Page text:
Although FIGS. 6A, 6B, 7A and 7B illustrate the tolerance spaces adjacent a hinges 47A and 53A, there are, of course, other tolerance spaces, each which may include one or more motion stops extending therein in accordance with the present invention and formed at other hinge locations on the movable mirror assembly 41. Referring to FIGS. 4 and 5, there will be up to eight spaces in the embodiment of FIG. 4 and up to a total of sixteen tolerance spaces in FIG. 5, and each space may include one or more projection extending therein in accordance with the present invention.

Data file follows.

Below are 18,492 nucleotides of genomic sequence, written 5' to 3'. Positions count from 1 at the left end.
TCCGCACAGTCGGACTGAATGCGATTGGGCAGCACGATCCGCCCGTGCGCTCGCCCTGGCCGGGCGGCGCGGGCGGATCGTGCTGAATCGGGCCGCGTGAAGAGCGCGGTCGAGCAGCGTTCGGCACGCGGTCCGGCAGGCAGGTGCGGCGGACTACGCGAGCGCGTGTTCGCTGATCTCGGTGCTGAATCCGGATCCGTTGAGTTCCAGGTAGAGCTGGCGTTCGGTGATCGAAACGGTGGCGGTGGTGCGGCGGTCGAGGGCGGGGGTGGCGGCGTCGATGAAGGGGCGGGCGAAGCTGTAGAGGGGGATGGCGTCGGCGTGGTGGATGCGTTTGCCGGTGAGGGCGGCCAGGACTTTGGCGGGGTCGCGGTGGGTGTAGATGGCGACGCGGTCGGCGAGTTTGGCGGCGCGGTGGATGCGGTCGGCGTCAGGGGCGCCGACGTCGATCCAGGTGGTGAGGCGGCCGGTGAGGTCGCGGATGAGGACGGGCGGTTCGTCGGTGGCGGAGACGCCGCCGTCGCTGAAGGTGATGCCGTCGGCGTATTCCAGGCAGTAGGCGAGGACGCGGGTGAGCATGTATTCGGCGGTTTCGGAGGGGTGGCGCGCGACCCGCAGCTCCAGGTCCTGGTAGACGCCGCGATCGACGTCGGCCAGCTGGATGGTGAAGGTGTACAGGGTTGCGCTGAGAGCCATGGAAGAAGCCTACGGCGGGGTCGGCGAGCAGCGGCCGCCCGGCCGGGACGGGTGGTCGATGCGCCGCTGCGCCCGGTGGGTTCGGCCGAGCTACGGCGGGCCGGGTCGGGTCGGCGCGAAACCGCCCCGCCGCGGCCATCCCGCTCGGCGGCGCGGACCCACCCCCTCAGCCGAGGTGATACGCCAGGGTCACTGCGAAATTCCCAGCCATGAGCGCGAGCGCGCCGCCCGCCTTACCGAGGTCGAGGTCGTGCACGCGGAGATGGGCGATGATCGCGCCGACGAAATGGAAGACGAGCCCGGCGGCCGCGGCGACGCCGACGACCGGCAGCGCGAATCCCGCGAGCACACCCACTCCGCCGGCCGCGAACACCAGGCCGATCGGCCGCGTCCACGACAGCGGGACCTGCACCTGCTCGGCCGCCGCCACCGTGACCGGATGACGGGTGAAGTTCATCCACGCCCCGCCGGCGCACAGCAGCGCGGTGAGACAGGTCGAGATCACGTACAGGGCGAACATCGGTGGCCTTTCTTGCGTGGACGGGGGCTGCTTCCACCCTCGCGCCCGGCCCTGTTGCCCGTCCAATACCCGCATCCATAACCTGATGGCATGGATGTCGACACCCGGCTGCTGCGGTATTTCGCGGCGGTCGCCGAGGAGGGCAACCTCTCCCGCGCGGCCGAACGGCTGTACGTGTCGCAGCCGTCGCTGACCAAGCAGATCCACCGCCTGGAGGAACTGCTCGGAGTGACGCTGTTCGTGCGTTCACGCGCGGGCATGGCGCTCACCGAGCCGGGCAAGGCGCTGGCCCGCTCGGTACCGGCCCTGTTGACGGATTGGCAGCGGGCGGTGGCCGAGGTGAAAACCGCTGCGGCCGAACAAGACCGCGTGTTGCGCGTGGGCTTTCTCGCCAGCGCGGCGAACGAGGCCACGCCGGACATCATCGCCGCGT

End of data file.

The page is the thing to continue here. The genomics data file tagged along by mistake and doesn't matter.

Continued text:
As shown in FIG. 8A, there are four tolerance spaces 87, 89, 91 and 93 in the region of hinge 47A., At least one projection extends into at least one of the spaces 89 or 91 in accordance with the present invention to provide stops parallel to hinge 47A. Of course, motion stops could be formed on each side of the first axis 49 adjacent to each hinge. Also as will be appreciated, there is also tolerance space with at least one projection extending into one of the tolerance spaces in the regions around the hinges along the second axis 55. Thus, according to one embodiment, the motion stops adjacent to the first axis 49 act as stops and limit translational motion in directions generally parallel to the first axis 49. Similarly, the bump projections adjacent to the second axis 55 act as bump stops and limit translational motion in directions generally parallel to the second axis 55. Also as discussed above, additional motion stops may be added to further limit translational motion in directions generally perpendicular to the first and second axis.